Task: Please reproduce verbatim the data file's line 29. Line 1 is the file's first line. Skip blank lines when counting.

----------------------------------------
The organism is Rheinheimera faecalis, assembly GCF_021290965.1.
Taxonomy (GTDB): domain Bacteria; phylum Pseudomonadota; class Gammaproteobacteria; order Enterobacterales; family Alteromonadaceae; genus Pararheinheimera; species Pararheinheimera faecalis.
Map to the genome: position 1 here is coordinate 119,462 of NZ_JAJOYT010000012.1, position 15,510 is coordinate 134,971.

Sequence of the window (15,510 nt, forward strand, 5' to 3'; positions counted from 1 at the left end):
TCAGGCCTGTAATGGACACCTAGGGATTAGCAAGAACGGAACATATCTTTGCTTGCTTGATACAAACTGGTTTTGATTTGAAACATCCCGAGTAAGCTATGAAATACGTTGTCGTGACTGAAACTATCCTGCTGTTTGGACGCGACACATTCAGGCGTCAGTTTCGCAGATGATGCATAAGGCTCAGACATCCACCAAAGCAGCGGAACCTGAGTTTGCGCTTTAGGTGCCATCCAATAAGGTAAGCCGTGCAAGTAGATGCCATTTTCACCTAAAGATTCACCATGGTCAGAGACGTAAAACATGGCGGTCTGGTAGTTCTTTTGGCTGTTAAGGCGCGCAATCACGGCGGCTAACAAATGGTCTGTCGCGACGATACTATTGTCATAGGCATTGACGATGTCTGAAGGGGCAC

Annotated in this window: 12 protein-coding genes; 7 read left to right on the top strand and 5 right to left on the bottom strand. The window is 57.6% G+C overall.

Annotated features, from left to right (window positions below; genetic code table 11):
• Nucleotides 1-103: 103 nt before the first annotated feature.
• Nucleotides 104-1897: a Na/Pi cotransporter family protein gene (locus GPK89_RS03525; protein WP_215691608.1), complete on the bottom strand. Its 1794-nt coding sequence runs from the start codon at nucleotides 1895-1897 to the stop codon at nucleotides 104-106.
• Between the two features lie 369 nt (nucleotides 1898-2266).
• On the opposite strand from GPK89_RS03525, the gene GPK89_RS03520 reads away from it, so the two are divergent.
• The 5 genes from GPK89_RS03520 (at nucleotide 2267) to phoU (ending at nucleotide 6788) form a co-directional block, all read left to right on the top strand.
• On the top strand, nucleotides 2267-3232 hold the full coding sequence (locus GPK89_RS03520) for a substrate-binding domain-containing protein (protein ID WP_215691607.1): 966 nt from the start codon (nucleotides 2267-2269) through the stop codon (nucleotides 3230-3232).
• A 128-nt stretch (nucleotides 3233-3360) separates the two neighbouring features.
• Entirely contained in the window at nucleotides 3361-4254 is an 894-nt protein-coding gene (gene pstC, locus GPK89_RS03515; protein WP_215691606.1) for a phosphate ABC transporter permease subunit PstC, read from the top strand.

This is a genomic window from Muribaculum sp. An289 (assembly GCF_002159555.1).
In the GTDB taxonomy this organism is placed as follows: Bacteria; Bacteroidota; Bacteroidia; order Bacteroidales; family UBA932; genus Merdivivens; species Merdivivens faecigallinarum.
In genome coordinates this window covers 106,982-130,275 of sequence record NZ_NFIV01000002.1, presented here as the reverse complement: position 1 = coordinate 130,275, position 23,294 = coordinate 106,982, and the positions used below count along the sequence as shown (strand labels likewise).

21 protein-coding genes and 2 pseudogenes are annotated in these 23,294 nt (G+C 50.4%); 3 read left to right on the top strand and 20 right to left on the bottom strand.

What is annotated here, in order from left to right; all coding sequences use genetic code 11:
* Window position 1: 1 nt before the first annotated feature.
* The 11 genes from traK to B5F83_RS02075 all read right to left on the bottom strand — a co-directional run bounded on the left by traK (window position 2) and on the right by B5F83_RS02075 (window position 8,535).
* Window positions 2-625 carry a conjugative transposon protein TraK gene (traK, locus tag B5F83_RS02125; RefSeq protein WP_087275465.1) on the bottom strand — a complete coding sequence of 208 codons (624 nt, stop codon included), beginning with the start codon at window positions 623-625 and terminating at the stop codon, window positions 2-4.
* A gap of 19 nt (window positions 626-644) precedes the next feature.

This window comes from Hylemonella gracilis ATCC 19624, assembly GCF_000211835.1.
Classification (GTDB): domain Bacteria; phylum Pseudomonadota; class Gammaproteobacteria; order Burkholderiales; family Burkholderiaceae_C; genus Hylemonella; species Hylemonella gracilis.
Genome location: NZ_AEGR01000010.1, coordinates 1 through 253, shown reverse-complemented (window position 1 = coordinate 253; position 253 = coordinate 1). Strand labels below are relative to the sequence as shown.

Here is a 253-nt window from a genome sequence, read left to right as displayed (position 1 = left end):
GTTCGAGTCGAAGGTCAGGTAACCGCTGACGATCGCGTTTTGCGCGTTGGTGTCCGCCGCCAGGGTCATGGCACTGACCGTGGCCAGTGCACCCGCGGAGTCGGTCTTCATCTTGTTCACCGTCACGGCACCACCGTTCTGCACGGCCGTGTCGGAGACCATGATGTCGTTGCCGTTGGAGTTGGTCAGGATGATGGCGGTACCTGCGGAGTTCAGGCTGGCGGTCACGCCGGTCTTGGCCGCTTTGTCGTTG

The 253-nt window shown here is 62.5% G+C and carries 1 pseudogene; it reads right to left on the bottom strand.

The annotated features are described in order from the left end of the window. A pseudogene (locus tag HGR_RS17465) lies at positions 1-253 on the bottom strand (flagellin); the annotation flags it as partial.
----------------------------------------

GTTCGAGTCGAAGGTCAGGTAACCGCTGACGATCGCGTTTTGCGCGTTGGTGTCCGCCGCCAGGGTCATGGCACTGACCGTGGCCAGTGCACCCGCGGAGTCGGTCTTCATCTTGTTCACCGTCACGGCACCACCGTTCTGCACGGCCGTGTCGGAGACCATGATGTCGTTGCCGTTGGAGTTGGTCAGGATGATGGCGGTACCTGCGGAGTTCAGGCTGGCGGTCACGCCGGTCTTGGCCGCTTTGTCGTTG